How Student Choice Empowers Readers

Student engagement

We’ve all heard the discussion surrounding the challenges of attention and retention in today’s “digital age,” especially when it comes to younger children. These kids have almost constant access to mobile devices that feed into their sense of instant gratification, and many thought leaders have wondered whether this type of exposure should be encouraged or not. The upside of students’ growing up with a device in their hand is that they are accustomed to interacting with the mobile technology that is now a part of many classroom environments.

Instead of fighting the change and trying to draw students’ attention away from their devices, I would suggest that educators take a lesson from why interaction with a device is so effective. Put simply, students engage with their technology because of the choice, control, and autonomy it provides in return.

As educators experiment with the give-and-take of student choice within a digital curriculum, it’s   important to try to anticipate how education will change around it. Much of this relies on providing the same digital engagement in daily lessons that students would otherwise find recreationally. When students are engaged, they’re more focused, they participate more, ask more questions, and get more out of the learning opportunity. Putting children in control of their education by using engaging technology helps build the necessary skill sets students will need in all content areas, reading and beyond.

Research from the American Psychology Association continues to confirm that providing student choice stimulates a child’s natural curiosity and motivation to learn. When combating cellphone distraction and shortening attention spans, it’s now more crucial than ever for educators to take advantage of organic interest. To do this, teachers can use student choice to inspire their students’ confidence in their ability to be successful learners. Providing our children with options to succeed in areas of their own choosing is a wonderful way to spark their natural interest in learning.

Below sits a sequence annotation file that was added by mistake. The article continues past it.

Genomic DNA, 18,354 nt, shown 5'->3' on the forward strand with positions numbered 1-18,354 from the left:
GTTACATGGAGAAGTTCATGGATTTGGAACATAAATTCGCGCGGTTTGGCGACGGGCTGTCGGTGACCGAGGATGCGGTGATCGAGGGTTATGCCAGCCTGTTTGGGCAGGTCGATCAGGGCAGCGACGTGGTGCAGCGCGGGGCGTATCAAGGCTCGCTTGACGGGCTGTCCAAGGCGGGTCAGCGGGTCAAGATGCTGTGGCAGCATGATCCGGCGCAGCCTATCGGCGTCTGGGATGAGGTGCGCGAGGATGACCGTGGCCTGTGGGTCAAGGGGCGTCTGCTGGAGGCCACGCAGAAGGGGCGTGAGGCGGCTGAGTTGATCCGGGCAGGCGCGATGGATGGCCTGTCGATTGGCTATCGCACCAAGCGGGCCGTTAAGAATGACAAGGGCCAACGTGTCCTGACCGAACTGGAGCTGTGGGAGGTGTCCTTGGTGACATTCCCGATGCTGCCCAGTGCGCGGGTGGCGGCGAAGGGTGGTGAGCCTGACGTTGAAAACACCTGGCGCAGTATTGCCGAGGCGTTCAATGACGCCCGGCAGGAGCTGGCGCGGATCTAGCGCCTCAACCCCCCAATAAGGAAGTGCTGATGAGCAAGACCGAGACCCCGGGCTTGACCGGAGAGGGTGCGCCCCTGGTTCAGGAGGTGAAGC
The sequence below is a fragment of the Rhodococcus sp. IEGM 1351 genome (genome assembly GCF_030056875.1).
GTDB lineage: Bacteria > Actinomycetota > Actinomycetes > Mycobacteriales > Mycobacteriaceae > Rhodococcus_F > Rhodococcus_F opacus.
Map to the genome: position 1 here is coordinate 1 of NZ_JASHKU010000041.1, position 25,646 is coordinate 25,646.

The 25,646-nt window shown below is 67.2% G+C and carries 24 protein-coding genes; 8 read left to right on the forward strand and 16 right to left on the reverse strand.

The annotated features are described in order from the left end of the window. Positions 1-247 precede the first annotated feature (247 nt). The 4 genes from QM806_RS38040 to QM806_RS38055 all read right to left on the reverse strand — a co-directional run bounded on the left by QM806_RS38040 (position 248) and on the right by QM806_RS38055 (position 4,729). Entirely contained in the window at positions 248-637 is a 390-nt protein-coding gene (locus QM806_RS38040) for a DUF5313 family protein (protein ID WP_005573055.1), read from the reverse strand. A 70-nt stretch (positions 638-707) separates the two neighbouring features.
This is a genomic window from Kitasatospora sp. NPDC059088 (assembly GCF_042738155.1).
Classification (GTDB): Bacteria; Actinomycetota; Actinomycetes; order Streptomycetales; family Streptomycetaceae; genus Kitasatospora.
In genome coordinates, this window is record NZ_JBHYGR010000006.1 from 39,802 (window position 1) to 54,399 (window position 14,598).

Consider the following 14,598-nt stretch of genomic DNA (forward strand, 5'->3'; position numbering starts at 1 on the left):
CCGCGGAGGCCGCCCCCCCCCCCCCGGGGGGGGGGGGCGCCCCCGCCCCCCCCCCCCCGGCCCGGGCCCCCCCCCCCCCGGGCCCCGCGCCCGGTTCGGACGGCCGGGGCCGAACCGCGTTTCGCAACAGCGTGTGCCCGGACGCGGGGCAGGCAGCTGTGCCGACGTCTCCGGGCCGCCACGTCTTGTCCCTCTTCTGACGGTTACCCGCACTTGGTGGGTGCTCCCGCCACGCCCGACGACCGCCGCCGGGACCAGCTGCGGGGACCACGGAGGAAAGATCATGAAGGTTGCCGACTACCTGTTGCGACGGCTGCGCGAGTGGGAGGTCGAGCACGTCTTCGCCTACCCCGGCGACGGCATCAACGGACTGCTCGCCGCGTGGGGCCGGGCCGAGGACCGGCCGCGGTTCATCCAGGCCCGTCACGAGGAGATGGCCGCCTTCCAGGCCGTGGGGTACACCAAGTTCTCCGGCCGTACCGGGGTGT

Choice and Generation Z   

In a recent article, Superintendent Dr. Royce Avery addressed the importance of student choice in his district, Manor ISD, especially when it came to working with Generation Z students. Avery asked how educators can find the perfect balance between traditional and digital approaches when attempting to better focus their student’s attention. The solution he found was for the district staff to share their control with the student body by offering them choices in how they would learn. This worked especially well, he said, when it came to reading.

By giving students the freedom to pick the books and subject matter they’re interested in, and then offering supportive guidance along the way, educators can feel confident in their students’ engagement with their reading and the likelihood that they’ll not only complete their assignments, but retain the information they have learned. This was demonstrated at a recent literacy summit hosted in April by the Tennessee Organization for School Superintendents. Attendees heard from a group of local fourth-graders from the Maury County School District who shared why having a say in what they read was important to them. Here are a few excerpts taken from their feedback:

“You can read whatever you want!” —Jasmine  
 “You can see if you are doing good. You can get a benchmark and try to get your Lexile up.” —Jose
 “When you find a book on your Lexile level you will love reading it.” —Caiden

The kids spoke avidly about how choosing books that matched their interest made them want to read more, and shared the sense of accomplishment they felt when they could see their scores and reading levels improve.

Getting children to read shouldn’t require strict rules or negotiation. If educators can be comfortable sharing control with their students, today’s digital natives will not only choose to read, but will be excited to do so. 

About author: 

Elyse August is a Vice President of Services at myON. She has worked with educators, communities, families, and students across the nation to build sustainable programs that promote personalized literacy.